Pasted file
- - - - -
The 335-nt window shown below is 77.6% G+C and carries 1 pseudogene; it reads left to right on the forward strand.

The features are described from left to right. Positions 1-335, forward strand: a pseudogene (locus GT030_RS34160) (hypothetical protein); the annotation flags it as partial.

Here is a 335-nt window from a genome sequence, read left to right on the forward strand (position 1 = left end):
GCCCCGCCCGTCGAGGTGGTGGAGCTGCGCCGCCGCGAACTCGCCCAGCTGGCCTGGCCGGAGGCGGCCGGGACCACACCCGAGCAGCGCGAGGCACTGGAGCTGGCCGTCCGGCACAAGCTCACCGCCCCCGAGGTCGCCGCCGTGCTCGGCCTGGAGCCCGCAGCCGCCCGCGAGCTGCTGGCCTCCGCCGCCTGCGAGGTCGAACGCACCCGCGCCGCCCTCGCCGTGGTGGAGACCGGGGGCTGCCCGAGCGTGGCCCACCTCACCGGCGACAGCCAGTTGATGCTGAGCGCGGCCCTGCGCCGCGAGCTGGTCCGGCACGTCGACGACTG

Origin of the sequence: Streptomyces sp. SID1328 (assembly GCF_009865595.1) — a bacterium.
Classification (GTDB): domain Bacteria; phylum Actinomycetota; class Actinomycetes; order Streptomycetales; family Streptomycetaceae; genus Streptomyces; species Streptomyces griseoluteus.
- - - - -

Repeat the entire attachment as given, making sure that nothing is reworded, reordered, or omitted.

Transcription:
The 335-nt window shown below is 77.6% G+C and carries 1 pseudogene; it reads left to right on the forward strand.

The features are described from left to right. Positions 1-335, forward strand: a pseudogene (locus GT030_RS34160) (hypothetical protein); the annotation flags it as partial.

Here is a 335-nt window from a genome sequence, read left to right on the forward strand (position 1 = left end):
GCCCCGCCCGTCGAGGTGGTGGAGCTGCGCCGCCGCGAACTCGCCCAGCTGGCCTGGCCGGAGGCGGCCGGGACCACACCCGAGCAGCGCGAGGCACTGGAGCTGGCCGTCCGGCACAAGCTCACCGCCCCCGAGGTCGCCGCCGTGCTCGGCCTGGAGCCCGCAGCCGCCCGCGAGCTGCTGGCCTCCGCCGCCTGCGAGGTCGAACGCACCCGCGCCGCCCTCGCCGTGGTGGAGACCGGGGGCTGCCCGAGCGTGGCCCACCTCACCGGCGACAGCCAGTTGATGCTGAGCGCGGCCCTGCGCCGCGAGCTGGTCCGGCACGTCGACGACTG

Origin of the sequence: Streptomyces sp. SID1328 (assembly GCF_009865595.1) — a bacterium.
Classification (GTDB): domain Bacteria; phylum Actinomycetota; class Actinomycetes; order Streptomycetales; family Streptomycetaceae; genus Streptomyces; species Streptomyces griseoluteus.